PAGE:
Tough Enough 

What to make of the muscadine grape.

Researchers at the USDA Agricultural Service and Mississippi State University have recently discovered that France's red wine and the South's muscadine grape share a common ingredient. It's called resveratrol, which acts as a natural "heart guard." Red wine shows high concentrations of resveratrol, but muscadines have an even higher concentration, especially in their skins.

Resveratrol consumption in France has been linked to its countrymen's intake of red wine, which in turn creates what is now commonly known as the "French Paradox." The paradox is that in France few people die of coronary heart disease, even though they indulge in a relatively high-fat diet.

The good news for us? We might just be one step away from a "Southern Paradox." Two ounces of unfiltered muscadine juice have twice as much resveratrol as two ounces of red wine.

While older people from rural parts of the South might remember their mom's muscadine jam, the sweet and musky flavor of muscadine wine, or the bitterness of a fresh muscadine's skin, today they'd be lucky to find a grocery store that sells muscadines. We found them at the farmers' market at the Agricenter.

Muscadines are wild grapes first discovered in 1524 by the explorer Giovanni de Verrazzano in North Carolina's Cape Fear River Valley. It was most likely named after the French muscat grape, which is similar in its sweet flavor and musky scent. The grape Verrazzano found, unlike the common dark-purple grape, is a greenish bronze and also known as a scuppernong, after a small town in North Carolina where it was first grown. Because it thrives in a warm and humid climate, the muscadine is largely grown in the South, with most of the grapes being used to make wine and juice.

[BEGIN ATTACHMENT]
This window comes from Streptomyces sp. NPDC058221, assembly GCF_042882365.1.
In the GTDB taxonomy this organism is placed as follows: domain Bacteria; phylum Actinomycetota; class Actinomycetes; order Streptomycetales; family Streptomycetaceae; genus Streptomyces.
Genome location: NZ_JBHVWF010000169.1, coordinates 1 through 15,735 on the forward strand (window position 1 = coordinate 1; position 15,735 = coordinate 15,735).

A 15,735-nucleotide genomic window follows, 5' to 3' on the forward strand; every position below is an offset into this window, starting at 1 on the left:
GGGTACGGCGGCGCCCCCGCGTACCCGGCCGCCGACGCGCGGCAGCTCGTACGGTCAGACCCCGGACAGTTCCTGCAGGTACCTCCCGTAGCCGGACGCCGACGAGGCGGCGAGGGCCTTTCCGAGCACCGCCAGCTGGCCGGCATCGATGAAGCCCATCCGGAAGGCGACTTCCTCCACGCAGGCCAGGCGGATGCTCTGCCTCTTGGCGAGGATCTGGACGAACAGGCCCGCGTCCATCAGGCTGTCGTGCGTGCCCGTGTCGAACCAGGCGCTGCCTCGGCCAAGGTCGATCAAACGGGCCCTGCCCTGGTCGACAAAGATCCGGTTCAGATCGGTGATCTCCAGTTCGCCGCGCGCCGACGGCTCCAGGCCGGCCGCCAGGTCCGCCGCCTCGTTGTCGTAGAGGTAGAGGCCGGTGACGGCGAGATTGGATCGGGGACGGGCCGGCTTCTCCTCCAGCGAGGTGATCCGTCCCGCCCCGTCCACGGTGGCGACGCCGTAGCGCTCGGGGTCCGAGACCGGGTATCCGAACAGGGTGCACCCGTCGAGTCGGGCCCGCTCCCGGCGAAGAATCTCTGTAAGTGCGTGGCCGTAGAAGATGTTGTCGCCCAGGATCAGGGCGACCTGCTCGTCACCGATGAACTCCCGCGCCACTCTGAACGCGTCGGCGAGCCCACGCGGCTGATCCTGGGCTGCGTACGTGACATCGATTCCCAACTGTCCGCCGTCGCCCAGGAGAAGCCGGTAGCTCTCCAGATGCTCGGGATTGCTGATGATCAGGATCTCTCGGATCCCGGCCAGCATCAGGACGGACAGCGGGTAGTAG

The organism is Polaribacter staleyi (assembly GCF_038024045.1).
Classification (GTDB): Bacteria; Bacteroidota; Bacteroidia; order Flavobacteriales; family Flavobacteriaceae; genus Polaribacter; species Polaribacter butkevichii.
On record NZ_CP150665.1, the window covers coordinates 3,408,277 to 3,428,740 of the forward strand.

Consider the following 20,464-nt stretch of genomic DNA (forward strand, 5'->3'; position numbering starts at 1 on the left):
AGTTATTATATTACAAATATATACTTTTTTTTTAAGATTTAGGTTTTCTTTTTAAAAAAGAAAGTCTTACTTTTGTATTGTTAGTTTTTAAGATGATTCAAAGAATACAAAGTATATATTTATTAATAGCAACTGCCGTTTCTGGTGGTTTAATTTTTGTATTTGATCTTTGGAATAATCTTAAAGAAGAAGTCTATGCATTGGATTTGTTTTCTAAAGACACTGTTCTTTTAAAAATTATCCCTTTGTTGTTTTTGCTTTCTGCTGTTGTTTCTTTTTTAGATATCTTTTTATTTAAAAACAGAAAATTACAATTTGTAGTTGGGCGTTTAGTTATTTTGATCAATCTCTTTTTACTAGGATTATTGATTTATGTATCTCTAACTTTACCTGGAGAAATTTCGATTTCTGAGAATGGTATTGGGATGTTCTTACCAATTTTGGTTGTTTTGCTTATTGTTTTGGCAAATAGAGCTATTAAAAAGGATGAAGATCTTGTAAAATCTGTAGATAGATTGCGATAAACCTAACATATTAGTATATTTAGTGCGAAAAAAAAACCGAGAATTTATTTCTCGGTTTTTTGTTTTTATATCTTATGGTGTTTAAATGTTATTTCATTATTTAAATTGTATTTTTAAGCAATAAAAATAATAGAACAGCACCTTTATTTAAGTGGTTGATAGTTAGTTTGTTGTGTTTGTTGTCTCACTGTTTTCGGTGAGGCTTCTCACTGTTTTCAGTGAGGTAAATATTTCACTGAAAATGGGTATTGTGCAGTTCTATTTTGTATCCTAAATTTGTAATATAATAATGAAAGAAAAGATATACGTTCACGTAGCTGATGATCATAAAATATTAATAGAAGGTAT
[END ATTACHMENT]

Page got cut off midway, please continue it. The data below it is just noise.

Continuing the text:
Many different varieties of muscadines have been cultivated since Verrazzano's discovery, but the fruit is still that firm, tough-skinned, seed-studded, marble-size grape that for many is only edible if processed in a certain way. A fresh muscadine has a more pronounced flavor than a garden-variety red, seedless grape found at the grocery store. It's in season from mid-September until late-October and is hand-harvested since not all muscadines on one vine ripen at the same time.

The secret to enjoying the muscadine is in your approach. One way is to simply pop it in your mouth and chew. But if you don't care for the grape's tough skin and bitter seeds, you can try squeezing and spitting. First, you squeeze the grape's pulp into your mouth. Then you separate the pulp and seeds, spitting out the seeds or swallowing them whole.

If that's not for you, there are a number of other ways of removing the skin and straining the seeds for jam or jellies. Muscadines also make delicious fall pies and cobblers (using pulp and skin, no seeds). And there is always wine, juice, and research.

At the USDA Southern Horticultural Laboratory in Poplarville, Mississippi, geneticist Steve Stringer is working hard to cultivate a more consumer-friendly muscadine -- maybe even one that is seedless.

"Our goal is to come up with cultivars that have softer skin, melting flesh, and less bitterness but still have that characteristic muscadine flavor," Stringer says.

But a more appealing muscadine might mean a less disease-resistant plant and possibly lower resveratrol levels -- the very quality that makes the skin so tough and the grape so good for your heart. It is the paradox to the "Southern Paradox."

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